Getting Those Silly Squiggles to Stick: How I Teach Commas, Colons, Semicolons, and Dashes

Note from Matt: Sorry for the brief post hiatus. College letter of recommendation season hit me particularly hard over the last few weeks, and while the storm of letters is still somewhat upon me, I caught some clearer skies this weekend, so I thought I would share a quick post. As I said when I wrote about how I get students to like grammar, October is a grammar focused month in my classes, and here is one of my favorites concerning how I teach those highly forgettable, silly little squiggles that students always seem to mess up: the comma, colon, semicolon, and dash. 


For years I approached punctuation in “the standard teacher” way, which is to say that I told my students rules for punctuation, parts of speech, capitalization, etc. and gave them worksheets to practice. And for years my students approached punctuation in what is definitely the standard student way, which is to say that they groaned about doing grammar and most of them showed minimal, if any, growth in their understanding after they did the worksheets.

What I didn’t know then is that there is actually a rather old, large, and impressive body of research that shows that a lot of the traditional grammar approaches—isolated worksheets, grammar terminology ad-nauseum, diagramming sentences (sorry, Sister Bernadette)—don’t work very well. In fact, one large study after another from the last fifty years has found that this type of out of context instruction generally has no impact on writing improvement or even a small, statistically significant negative impact on students’ writing abilities.

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An oldie, but goodie from George Hillocks Jr. in Principal Leadership that shows the effects each instructional activity has on writing improvement. Note the only one going the wrong way.

The best theory I’ve seen for how direct, out-of-context grammar instruction might make student writing worse is the one that I saw in this Atlantic article. It suggests that maybe standard grammar curriculums hurt writing ability because they undermine students’ confidence concerning writing and increase students’ antipathy towards the act of putting pen to paper.

Whatever the reason, as I stated above, the out-of-context worksheets/terms hardly made a ripple in my student’s writing ability, so a handful of years ago I adopted a different way of teaching grammar. I do still directly teach it, but I teach it as a fun tool that writers can use to get their point across better. I’ve found taking this “here are tools for your writing arsenal” approach, as opposed to “here are all the mistakes you make” approach, means that I get to directly teach students grammar (which is important for many reasons) without using it as a wedge that drives them away from writing.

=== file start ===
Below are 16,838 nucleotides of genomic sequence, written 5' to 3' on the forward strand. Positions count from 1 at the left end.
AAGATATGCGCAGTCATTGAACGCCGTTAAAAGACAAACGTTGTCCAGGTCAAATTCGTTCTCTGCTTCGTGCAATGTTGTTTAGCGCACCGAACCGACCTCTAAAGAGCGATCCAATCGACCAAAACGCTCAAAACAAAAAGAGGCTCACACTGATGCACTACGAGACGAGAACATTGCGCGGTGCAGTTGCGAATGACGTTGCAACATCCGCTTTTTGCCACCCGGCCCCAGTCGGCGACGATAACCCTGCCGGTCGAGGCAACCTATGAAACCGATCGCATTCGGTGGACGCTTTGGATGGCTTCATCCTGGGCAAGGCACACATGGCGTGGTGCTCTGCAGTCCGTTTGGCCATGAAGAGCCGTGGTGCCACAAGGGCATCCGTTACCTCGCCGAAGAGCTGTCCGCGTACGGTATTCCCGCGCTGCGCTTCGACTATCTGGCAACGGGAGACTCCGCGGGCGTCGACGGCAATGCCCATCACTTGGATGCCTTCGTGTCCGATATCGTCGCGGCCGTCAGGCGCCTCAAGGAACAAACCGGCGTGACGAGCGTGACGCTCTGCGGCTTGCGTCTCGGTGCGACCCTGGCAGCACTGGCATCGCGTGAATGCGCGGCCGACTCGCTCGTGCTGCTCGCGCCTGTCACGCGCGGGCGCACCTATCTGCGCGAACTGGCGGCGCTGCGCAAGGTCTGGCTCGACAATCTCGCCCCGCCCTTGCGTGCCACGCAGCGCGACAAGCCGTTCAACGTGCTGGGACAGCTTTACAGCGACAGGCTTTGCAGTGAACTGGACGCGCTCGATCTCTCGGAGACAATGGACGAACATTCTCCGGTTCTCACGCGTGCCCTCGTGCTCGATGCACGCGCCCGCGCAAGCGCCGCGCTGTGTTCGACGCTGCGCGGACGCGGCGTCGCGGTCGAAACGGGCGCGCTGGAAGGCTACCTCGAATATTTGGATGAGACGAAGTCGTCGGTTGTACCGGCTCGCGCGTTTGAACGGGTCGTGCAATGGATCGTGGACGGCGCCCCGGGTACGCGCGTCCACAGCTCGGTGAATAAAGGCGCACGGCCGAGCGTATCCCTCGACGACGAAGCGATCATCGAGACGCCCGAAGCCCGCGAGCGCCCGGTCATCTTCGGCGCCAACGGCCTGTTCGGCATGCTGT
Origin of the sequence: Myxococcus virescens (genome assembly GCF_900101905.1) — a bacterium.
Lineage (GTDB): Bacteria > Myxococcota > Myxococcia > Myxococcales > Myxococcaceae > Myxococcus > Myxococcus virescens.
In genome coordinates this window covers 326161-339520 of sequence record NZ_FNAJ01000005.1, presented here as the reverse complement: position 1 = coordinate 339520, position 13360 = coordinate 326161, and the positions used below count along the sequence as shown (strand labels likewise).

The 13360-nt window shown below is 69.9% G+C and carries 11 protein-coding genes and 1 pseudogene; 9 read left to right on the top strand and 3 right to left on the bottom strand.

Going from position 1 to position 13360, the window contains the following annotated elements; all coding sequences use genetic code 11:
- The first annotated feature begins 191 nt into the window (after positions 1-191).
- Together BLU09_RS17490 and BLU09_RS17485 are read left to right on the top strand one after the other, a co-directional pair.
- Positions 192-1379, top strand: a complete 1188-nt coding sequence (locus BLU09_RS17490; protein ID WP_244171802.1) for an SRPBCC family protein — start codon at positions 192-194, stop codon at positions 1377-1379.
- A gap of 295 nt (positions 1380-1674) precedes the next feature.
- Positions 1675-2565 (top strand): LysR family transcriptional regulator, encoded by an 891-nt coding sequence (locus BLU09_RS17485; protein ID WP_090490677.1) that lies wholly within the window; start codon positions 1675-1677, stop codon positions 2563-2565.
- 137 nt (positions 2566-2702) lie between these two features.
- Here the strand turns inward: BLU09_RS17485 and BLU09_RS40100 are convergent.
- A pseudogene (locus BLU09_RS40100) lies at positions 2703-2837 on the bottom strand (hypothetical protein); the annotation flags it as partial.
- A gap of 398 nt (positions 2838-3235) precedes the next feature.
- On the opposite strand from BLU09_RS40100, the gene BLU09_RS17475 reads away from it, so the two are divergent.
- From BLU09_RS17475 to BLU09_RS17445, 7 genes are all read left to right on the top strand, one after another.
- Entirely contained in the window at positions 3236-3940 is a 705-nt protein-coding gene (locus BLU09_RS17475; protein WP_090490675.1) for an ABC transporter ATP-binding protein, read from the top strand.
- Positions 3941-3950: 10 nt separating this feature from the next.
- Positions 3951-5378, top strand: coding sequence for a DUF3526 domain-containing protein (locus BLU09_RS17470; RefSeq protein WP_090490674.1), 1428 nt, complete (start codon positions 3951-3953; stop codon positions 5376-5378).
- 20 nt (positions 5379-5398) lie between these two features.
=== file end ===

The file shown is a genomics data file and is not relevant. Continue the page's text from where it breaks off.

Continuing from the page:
With that in mind, here is how I use this new approach to teaching students about the often misunderstood members of the punctuation family: the colon, dash, semicolon, and comma.


I start by having students take out their phones and do the following:

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I do this so that students can see that they are already do the things that colons, semicolons, commas, and dashes communicate–namely, adding emphasis, breaks, and connections.

I then use the following inquiry-based worksheets to explore the ways that we can add emphasis/excitement and break-apart/add extra information when writing in Standard English.

The Emphasizers

The Connectors

After talking through the worksheets, fielding questions, and playing around with examples on the board, the students then take out their most current paper and insert colons, semicolons, dashes, and commas in ways that make the writing better. At the end of class, they send me screen shots of moments where these funny squiggles improve their writing, and over the weeks I make sure to revisit these little marks from time to time to look at other cool ways they can impact writing. Further, if I really want them to think about something, I will even put “bounties” on topics from class like dashes or colons, where I will give extra credit for finding mentor text examples of authors using them well or for the students themselves using them in interesting ways in major papers.

In the end, the key is that students need to understand that grammar isn’t a trap waiting to get them; it is a set of tools that expand what is possible in their writing. If they know that, each new grammar lesson not only sticks way better, it also improve’s the students’ confidence because they have another piece they can use to solve puzzles in their writing!

Yours in (grammar) teaching,

Matt

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